If the payroll-cutting Marlins only trade one of center fielder Christian Yelich or left fielder Marcell Ozuna this offseason, it’s more likely to be the former, Nick Cafardo of the Boston Globe writes. Parting with Yelich instead of Ozuna would save the Marlins less money in the near term, but they value Ozuna’s on- and off-field contributions so much that they’re inclined to keep him, per Cafardo. Ozuna is a Scott Boras client with just two years of control remaining and a projected $10.9MM coming his way in 2018. Yelich, on the other hand, will make $7MM next year – the third season of a long-term deal that looks like one of the most team-friendly contracts in baseball. The soon-to-be 26-year-old is controllable for five more seasons, including a 2022 club option for $15MM, at a combined $58.25MM.
Of course, the highest-profile Marlins outfielder is Giancarlo Stanton, who also has the biggest contract ($295MM through 2028, unless he opts out after 2020). While Stanton will be popular in the rumor mill over the next several months, there was “buzz” late in the season that he’d use his full no-trade clause to reject a deal to the Phillies, who are interested in him and Yelich, Cafardo relays. Stanton has made it clear that he’s tired of losing, something the Phillies have done plenty of in recent years, though they’re seemingly trending upward and figure to return to their high-payroll ways in the near future.
More from the National League:
- The Giants are interested in hiring Jim Hickey as their next pitching coach, Jerry Crasnick of ESPN reports (on Twitter). The position opened up Saturday when San Francisco shifted longtime pitching coach Dave Righetti to its front office. Like Righetti, the well-regarded Hickey brings vast experience working with hurlers, having served as the Rays’ pitching coach from 2006-17.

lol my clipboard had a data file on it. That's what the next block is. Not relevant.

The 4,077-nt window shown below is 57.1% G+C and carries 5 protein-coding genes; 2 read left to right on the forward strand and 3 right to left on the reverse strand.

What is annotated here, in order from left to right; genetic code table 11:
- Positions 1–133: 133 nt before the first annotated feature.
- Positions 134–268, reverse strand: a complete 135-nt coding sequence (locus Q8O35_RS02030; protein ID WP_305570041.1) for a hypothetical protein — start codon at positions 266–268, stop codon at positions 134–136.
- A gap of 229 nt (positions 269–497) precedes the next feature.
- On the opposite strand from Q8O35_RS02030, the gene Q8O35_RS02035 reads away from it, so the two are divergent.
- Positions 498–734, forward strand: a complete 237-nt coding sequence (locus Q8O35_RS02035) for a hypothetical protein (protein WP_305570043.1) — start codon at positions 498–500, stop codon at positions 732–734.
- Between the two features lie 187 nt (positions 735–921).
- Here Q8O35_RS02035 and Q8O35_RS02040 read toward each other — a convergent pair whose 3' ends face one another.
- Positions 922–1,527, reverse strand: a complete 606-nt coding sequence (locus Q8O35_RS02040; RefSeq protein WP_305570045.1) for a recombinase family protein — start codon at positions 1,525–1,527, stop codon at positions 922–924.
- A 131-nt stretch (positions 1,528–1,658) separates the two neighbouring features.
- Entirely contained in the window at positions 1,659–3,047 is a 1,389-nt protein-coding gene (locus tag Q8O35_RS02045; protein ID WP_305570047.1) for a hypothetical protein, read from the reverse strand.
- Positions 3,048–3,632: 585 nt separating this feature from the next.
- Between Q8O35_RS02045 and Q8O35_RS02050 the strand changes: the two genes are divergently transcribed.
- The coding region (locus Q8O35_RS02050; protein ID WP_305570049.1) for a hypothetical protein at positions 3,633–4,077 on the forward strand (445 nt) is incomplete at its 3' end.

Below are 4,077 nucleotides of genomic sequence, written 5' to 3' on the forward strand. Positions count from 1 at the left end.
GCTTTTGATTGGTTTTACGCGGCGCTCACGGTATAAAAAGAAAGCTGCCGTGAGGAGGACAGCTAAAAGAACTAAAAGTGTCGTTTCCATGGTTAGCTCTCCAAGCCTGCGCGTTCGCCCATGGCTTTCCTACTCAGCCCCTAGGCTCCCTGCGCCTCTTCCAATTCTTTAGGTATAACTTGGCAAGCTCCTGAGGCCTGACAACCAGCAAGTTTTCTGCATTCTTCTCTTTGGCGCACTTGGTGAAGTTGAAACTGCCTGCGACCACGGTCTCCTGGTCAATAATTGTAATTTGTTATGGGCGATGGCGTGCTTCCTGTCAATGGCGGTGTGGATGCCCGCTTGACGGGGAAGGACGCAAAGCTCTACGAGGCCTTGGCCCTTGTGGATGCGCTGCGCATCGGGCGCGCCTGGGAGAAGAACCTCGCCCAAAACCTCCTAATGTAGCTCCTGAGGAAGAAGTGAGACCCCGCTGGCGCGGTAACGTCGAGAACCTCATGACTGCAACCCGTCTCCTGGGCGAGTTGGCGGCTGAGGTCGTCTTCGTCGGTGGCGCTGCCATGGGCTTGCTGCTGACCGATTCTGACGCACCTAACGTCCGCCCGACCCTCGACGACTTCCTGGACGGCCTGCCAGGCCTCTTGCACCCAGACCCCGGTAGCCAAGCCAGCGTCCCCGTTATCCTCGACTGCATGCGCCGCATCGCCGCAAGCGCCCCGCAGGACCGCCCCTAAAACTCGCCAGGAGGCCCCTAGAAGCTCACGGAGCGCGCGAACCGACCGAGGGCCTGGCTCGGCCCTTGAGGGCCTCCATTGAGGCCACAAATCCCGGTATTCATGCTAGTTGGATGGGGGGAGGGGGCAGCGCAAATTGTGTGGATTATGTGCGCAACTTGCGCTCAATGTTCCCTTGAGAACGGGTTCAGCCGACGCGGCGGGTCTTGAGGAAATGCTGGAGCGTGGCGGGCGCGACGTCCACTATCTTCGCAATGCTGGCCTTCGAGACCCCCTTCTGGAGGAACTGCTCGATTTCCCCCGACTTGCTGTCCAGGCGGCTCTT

- Hickey is also drawing serious interest from the Cubs, according to Sahadev Sharma of The Athletic (subscription required and recommended). He’d take over for Chris Bosio, whom the Cubs fired Saturday, and would reunite in Chicago with former Rays manager Joe Maddon. Letting go of Bosio may have been a front office-driven move, posits Sharma, who notes that president of baseball operations Theo Epsein was particularly disappointed in the bullpen’s last-ranked walk rate in 2017. The struggles of midseason acquisition Justin Wilson, who was terrific out of Detroit’s bullpen but undependable as part of Chicago’s, likely helped lead to Bosio’s ouster, Sharma suggests. Across 17 2/3 innings with the Cubs, Wilson walked 19 (compared to 16 in 40 1/3 innings as a Tiger) and logged a 5.09 ERA. Consequently, he appeared in only one of the Cubs’ 10 playoff games.